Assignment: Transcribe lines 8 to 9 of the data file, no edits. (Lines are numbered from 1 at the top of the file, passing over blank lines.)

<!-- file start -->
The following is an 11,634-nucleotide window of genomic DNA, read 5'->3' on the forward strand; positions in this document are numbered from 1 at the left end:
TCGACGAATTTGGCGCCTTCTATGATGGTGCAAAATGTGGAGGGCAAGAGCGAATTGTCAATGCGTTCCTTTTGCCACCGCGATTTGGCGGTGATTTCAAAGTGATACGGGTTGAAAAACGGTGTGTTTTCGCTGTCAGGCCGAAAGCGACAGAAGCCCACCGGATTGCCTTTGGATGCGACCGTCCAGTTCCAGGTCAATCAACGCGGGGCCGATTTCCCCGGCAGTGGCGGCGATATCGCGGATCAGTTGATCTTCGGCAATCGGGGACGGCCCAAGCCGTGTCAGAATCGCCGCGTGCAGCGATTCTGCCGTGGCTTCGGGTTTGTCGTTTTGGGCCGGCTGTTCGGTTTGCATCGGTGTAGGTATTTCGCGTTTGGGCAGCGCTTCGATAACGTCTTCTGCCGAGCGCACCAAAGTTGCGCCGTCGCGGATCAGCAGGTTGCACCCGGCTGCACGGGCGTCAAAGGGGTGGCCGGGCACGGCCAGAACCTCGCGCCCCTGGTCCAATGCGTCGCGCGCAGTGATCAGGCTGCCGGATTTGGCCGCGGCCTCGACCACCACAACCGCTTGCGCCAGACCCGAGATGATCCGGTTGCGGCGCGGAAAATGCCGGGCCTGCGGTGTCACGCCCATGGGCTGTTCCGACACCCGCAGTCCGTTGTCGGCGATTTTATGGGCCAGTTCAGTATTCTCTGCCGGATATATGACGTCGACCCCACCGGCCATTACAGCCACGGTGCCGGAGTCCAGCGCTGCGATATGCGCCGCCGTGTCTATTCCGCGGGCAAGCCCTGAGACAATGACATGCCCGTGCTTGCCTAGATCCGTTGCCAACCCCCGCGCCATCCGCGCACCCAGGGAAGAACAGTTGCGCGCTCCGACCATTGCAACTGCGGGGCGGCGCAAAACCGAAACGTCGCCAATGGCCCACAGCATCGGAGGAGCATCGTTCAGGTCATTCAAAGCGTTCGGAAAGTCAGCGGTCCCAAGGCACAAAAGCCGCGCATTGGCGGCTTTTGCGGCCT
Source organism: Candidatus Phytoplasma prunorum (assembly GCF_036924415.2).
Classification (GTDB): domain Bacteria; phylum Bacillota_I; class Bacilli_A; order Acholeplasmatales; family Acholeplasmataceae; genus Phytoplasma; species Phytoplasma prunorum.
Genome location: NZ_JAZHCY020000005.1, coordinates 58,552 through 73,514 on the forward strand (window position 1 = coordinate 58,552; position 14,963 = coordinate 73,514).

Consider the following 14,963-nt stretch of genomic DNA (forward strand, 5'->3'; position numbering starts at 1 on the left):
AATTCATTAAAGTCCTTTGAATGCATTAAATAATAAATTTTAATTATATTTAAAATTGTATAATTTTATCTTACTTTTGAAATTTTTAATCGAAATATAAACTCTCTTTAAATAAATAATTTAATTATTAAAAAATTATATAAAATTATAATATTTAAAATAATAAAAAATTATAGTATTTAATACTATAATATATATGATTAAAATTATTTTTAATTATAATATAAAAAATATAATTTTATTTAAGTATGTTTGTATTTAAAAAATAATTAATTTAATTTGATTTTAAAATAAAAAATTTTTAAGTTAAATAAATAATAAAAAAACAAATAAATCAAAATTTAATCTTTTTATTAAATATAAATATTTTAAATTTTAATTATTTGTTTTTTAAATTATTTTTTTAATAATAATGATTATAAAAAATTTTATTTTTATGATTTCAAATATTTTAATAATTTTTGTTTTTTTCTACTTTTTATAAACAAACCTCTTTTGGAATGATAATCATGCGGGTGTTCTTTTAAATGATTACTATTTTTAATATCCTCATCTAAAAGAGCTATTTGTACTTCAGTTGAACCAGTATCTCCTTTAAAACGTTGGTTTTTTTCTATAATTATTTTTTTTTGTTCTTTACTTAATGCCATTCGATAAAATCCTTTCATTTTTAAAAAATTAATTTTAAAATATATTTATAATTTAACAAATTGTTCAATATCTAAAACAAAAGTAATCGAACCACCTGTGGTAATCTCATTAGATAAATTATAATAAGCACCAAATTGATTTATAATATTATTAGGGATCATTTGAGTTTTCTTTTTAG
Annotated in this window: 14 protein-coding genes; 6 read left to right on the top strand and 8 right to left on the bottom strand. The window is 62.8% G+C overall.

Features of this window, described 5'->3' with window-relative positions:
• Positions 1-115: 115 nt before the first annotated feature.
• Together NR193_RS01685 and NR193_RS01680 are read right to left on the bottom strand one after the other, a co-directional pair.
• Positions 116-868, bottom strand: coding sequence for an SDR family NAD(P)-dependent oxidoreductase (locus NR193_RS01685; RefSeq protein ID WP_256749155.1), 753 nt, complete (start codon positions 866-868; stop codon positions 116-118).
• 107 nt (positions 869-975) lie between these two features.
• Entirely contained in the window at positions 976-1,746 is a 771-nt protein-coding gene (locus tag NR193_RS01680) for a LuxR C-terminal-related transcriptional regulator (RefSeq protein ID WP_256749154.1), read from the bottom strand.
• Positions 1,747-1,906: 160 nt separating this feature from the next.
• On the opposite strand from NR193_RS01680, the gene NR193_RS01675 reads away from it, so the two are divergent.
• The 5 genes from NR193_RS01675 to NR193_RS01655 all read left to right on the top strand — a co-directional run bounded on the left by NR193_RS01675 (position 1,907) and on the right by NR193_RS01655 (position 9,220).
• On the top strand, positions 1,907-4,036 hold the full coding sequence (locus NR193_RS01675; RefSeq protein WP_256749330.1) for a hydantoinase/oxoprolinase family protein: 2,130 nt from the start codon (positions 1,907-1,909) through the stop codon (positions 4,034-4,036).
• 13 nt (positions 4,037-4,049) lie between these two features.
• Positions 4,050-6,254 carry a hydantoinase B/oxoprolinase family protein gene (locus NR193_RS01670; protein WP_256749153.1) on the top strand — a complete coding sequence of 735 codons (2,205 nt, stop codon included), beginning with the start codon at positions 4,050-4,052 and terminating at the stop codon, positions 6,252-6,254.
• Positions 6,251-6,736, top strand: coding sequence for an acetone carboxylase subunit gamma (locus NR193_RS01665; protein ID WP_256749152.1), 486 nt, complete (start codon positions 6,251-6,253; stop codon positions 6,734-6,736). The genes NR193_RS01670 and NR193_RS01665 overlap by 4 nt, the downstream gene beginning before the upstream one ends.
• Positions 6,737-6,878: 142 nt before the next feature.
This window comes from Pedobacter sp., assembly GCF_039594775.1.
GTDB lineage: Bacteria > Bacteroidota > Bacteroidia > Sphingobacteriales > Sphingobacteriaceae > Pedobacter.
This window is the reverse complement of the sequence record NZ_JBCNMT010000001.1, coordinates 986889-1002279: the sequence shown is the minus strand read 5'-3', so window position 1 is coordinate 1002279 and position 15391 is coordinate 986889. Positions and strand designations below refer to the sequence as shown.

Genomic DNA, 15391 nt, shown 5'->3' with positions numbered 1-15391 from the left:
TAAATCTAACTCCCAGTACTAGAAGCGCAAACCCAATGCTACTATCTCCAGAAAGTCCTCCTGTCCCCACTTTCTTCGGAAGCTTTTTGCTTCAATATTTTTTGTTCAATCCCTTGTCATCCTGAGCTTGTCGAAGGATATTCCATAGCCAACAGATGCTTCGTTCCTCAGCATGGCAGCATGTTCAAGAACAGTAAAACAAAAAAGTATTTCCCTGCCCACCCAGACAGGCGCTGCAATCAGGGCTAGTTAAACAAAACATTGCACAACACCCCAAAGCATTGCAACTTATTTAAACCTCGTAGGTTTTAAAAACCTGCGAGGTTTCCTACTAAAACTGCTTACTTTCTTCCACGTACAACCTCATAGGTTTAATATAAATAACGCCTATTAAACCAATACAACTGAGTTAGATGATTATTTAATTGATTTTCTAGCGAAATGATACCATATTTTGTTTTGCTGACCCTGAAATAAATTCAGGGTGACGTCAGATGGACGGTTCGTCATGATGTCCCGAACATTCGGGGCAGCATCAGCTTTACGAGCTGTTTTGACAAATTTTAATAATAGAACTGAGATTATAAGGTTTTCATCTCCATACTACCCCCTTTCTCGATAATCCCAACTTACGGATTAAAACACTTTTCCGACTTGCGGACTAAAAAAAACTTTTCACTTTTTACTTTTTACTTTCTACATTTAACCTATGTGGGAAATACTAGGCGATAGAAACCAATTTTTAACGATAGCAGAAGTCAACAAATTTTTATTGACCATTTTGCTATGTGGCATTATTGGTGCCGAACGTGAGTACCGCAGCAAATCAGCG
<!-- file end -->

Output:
Annotated in this window: 14 protein-coding genes; 6 read left to right on the top strand and 8 right to left on the bottom strand. The window is 62.8% G+C overall.

Features of this window, described 5'->3' with window-relative positions: